Topics: Vandalism, Property, Police Pages: 9 (2504 words) Published: October 15, 2008
1.0 Introduction

1.1 Objective

This report has several objectives:
Define vandalism
To analyse the social problem of vandalism in Malaysia
Consider what makes people commit acts of vandalism
Examine the impact on the community
Discuss strategies to prevent vandalism

1.2 Structure of the report

This report start with define the meaning of one of the social problems in Malaysia which is vandalism and more information about vandalism.

The body include the main causes of vandalism, impact of the problem to our society and the ways to solve this problem.

Under conclusion, we summarize all the main points and make some appropriate recommendations in order to prevent social problem of vandalism in our society from become worse.

1.3 Vandalism

Vandalism is the intentional abuse, damage or destruction of any portion of someone else's property or common or shared property such as our residential facilities, furnishings or public property. Though vandalism is usually the result of a deliberate act, it can also occur as a result of neglect or lack of consideration for fellow residents. It includes behavior such as breaking windows, slashing tires, spray painting on public places with graffiti, removing an exit sign and etc. Vandalism is a malicious act and may reflect personal ill will, although the perpetrators need not know their victim to commit vandalism. The recklessness of the act imputes both intent and malice.

Because the destruction of public and private property poses a threat to society, modern statutes make vandalism a crime. The penalties upon conviction may be a fine, a jail sentence, an order to pay for repairs or replacement, or all three. In addition, a person who commits vandalism may be sued in a civil tort action for damages so that the damaged property can be repaired or replaced.

Vandalism is a general term that may not actually appear in criminal statutes. Frequently, these statutes employ the terms criminal mischief, malicious mischief, or malicious trespass as opposed to vandalism. A group of individuals can be convicted of conspiring or acting concertedly to commit vandalism. Generally, the attempt to commit vandalism is an offense as well, but the penalties for attempted vandalism are not as severe as the penalties for a completed act. Penalties also depend on the value of the property destroyed or the cost of repairing it.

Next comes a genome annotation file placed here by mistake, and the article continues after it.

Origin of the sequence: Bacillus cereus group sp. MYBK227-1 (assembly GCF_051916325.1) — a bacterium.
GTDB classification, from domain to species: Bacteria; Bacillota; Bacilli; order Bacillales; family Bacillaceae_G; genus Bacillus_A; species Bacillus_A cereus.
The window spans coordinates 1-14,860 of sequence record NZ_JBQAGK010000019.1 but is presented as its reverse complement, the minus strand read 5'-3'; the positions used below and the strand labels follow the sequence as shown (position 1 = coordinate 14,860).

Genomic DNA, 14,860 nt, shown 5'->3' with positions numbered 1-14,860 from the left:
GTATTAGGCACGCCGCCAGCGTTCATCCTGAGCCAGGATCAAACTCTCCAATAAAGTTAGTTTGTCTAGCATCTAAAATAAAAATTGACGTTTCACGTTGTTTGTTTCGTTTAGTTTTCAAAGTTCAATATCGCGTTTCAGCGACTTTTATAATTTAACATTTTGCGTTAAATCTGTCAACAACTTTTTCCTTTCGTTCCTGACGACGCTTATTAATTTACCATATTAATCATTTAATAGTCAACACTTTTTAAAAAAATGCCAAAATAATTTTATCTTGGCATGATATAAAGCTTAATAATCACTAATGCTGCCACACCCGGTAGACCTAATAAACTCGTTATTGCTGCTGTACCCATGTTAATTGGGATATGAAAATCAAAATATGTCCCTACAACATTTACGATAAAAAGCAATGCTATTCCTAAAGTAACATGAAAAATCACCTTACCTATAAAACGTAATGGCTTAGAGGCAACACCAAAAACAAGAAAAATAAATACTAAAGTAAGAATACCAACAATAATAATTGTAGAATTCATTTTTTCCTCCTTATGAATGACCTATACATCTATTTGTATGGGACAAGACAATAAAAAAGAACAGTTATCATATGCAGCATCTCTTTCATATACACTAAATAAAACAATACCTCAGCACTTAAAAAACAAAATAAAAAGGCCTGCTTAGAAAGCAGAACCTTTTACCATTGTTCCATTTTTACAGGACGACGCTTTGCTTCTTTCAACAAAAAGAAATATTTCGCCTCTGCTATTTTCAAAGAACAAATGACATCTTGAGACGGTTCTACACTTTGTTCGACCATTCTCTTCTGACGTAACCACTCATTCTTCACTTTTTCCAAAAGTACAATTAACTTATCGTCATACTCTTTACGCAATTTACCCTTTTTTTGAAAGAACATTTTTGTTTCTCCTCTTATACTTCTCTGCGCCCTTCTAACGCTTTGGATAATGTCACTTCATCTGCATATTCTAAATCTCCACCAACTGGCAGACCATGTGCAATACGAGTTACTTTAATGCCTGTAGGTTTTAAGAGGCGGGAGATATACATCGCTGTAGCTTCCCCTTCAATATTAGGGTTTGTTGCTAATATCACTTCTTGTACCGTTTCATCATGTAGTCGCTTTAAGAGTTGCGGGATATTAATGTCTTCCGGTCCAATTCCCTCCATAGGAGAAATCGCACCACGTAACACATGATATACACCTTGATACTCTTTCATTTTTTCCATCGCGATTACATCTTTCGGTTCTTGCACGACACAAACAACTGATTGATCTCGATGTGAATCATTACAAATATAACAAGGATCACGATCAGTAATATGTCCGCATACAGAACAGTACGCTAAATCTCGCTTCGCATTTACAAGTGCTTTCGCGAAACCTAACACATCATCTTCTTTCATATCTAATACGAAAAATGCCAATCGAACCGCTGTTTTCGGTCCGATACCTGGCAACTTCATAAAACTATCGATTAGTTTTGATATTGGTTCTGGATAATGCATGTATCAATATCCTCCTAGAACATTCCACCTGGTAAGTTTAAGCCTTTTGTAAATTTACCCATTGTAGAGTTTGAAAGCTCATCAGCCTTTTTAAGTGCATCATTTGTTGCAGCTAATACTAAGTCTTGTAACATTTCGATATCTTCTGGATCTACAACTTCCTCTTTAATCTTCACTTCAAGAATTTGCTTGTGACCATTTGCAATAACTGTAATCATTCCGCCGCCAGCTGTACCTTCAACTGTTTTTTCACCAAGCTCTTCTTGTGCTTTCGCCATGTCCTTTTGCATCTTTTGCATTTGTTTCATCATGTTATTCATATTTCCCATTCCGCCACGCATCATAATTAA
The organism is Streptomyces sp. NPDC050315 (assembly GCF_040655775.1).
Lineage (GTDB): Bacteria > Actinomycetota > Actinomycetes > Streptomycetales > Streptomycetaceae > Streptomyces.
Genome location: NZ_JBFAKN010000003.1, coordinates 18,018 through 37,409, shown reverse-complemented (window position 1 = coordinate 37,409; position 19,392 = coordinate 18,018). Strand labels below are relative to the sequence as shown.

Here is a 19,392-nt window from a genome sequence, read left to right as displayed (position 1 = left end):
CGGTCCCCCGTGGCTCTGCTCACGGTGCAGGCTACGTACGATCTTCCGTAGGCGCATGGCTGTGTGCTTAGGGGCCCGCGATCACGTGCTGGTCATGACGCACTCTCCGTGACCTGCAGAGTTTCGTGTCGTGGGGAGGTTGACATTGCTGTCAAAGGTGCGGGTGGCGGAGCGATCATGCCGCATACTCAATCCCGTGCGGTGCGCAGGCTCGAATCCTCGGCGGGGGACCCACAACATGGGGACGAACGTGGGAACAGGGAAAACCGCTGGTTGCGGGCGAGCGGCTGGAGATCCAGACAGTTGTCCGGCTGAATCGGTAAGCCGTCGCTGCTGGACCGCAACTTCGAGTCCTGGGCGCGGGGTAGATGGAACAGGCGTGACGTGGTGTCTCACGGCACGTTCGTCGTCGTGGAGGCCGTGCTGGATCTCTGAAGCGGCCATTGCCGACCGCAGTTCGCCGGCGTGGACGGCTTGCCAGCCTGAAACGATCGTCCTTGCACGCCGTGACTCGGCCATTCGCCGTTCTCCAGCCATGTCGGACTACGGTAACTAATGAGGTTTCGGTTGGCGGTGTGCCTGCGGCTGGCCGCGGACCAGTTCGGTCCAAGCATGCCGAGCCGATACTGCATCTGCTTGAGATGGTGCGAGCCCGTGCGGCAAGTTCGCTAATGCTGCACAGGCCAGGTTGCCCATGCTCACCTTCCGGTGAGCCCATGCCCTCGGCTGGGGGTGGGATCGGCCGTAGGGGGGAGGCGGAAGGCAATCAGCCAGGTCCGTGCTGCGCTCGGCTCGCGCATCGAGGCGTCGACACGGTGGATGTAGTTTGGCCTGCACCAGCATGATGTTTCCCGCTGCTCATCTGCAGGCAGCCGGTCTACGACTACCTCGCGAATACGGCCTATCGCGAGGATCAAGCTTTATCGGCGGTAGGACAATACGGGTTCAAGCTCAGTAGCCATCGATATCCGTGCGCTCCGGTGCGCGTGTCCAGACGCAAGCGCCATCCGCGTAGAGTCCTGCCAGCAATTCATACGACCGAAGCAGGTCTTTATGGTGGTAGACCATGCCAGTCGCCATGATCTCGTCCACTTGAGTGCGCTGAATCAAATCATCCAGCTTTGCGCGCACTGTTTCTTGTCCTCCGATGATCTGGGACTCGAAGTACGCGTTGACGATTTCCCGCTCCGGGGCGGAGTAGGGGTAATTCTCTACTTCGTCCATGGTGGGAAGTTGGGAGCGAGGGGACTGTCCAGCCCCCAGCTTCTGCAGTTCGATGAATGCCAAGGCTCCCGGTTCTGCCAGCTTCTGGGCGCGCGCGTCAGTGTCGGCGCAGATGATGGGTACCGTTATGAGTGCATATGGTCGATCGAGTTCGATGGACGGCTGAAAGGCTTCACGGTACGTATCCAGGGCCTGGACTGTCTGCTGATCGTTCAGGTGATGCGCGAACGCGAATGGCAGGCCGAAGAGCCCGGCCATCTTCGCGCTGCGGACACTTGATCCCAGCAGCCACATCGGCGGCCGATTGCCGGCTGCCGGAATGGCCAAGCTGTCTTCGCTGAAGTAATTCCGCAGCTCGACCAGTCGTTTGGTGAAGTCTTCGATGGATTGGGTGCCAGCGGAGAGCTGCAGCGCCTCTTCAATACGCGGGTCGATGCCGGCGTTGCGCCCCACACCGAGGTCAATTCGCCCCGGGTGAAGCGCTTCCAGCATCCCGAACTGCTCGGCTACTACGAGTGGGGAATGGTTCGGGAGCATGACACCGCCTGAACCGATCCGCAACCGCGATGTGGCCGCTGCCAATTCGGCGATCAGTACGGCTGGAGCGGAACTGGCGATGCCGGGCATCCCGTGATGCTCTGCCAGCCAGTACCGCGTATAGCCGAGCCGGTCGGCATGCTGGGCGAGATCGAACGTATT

Destructive acts will not be excused merely because the defendants acted out of what they thought was a noble purpose. Political demonstrators may exercise their First Amendment rights of freedom of speech and assembly, but if they deface, for example, government property with spray-painted slogans, they can be convicted of vandalism.

The peak period for committing relatively minor property crimes is between the ages of fifteen and twenty-one. In the Malaysia adolescent vandalism, including the wanton destruction of schools, causes millions of Ringgit Malaysia of damage each year. Apprehending vandals is often difficult, and the costs of repairing the damage are passed on to taxpayers, private property owners, and insurance companies. Some states hold parents financially responsible for vandalism committed by their minor children, up to specified limits. These statutes are designed to encourage parental supervision and to shift part of the cost of vandalism from the public to the individuals who are best able to supervise the children who destroyed the property.

Vandals are criminals because they destroy property, waste time and money, and cause suffering and death. There is no single type of vandal. Both sexes and generations are guilty. Most vandalism to private property is committed by male adults. Female adults are the second most frequent offenders. Most vandalism to public property is committed by juvenile males. Female juveniles are second. Over one half of all the crimes associated with vandalism occur in high...

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